Fitness Center Safety
Kings III provides fitness center safety tasks and instructions for those responsible for a fitness center on their property along with safety tips that their residents should be made aware of and carry out as well.
Have a fitness center on your property? While it’s an awesome amenity to have, it also adds an increased safety liability for those who are responsible for a building. Your fitness center is an area that you should constantly be inspecting in order to make sure that there are no safety hazards that you may be held responsible. This area should be an enjoyable area for your occupants rather than a threatening one that they avoid due to hazardous situations. Below are fitness center safety tips for both you and your residents to follow to avoid any dangerous accidents.
Find out how to improve safety and reduce costs at your property
Our best-in-class emergency phone + monitoring solutions provide peace of mind and are backed by decades of expertiseLearn More
Building Owner Fitness Center Safety
- Have a list of fitness center safety rules hung up and visible for all gym occupants to see.
- Keep at least three feet (36 inches) between all pieces of equipment.
- Make sure to check fitness center floors weekly. See that there are no:
- Nails/screws that protrude from the floor
- Chalk accumulation
- Insecurities in equipment attachments
- Inspect all equipment at least once a week, if not more. Provide signage for any equipment that is not properly functioning and take it out of service as soon as possible.
- Check your treadmills’ and ellipticals’ belts for appropriate tightness and alignment. Additionally, ensure that its safety key is in place at all times.
- Make sure that there is no damage to cables on weight lifting machines.
- See if there are any missing or damaged bicycle pedal straps.
- Ensure the securing of all wires/chains/cables.
- Disinfect all equipment daily by wiping it down with water and disinfectant.
- Keep walls and ceilings clean and free of dust.
- Have emergency exit signs visible and well-lit.
- Check mirrors for any damage.
Note: We recommend placing emergency phones within your fitness centers, as they can be high risk areas. Emergency phones allow quick responses, easy accessibility and other benefits that a simple cell phone does not provide. For further information on how simply dialing 911 can sometimes fall short, read our blog post, “The Ins and Outs of a 911 Call.”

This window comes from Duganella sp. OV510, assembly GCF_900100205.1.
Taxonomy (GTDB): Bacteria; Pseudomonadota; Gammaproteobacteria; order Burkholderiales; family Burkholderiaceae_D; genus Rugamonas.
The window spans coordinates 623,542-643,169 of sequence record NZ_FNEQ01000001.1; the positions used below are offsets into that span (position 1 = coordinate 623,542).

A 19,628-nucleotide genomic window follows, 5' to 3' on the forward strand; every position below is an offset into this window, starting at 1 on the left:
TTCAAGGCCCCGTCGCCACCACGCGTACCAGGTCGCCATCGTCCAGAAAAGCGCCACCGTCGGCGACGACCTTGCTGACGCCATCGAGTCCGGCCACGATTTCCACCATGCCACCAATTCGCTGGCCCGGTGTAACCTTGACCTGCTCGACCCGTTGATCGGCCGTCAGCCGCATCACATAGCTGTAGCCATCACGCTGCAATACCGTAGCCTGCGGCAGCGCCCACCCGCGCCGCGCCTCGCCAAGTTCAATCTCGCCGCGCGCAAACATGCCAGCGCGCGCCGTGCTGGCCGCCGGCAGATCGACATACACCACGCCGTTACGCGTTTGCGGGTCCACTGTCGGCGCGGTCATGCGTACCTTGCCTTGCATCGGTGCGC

Resident Fitness Center Safety
It is important that you keep residents informed about fitness safety matters that are within their control as well. The following are safety tips that you should inform residents of in order to further secure their safety.
- Make regular doctor visits. Assure that you are in good condition to be working out or if there are any special health conditions that you should be aware of when working out.
- Warm up/cool down and stretch before and after all workouts.
- Do not work out on an empty stomach.
- Drink water throughout your workout to remain hydrated.
- Read all machine instructions. Never use a machine improperly.
- Return any equipment that you use to its proper location.
- Disinfect any machines/equipment both before and after use by wiping them down.
By carrying out these tasks and making your residents aware of fitness center safety tasks that they should carry out themselves, you are taking a proactive measure to increase safety and reduce your liability should something go wrong. See this PDF for an example checklist with fitness center safety and maintenance items. For more information about how Kings III can assist you as a property manager, visit www.kingsiii.com.
Because your fitness center could be one of the more popular amenities on your property, it certainly brings a need for a plan to manage risks that can occur. If you haven’t already, it’s important to establish life safety and emergency response practices specifically designated for the area. Here are some of the essentials.
Elevator Communications and Data Connection Requirements: Properly Evaluating Security Risk, Reliability and Encumbrances
There’s a lot to consider when thinking about the new elevator emergency communication code requirements. Deciding to use your own network creates a long checklist and more work for you. Granting a third party vendor access to your network is an option but has risks. Here are a few things to consider when making your decision.
As part of Building Safety Month, we’re taking a look at some fundamental property crime statistics that all property managers should know, adding in some of our own crime prevention and crime response tips.
We have found as an emergency pool phone provider that there are multifamily communities unaware that their current pool phone service is actually using a deactivated cell phone. Depending on the authority having jurisdiction (AHJ), this often does not pass inspection for several reasons. This puts both property managers and their tenants at risk. Learn why.
Kings III equipment has been approved for the use of FirstNet, built by AT&T, which is a long-term evolution (LTE) network that gives first priority to first responders and other public safety personnel. Learn more here.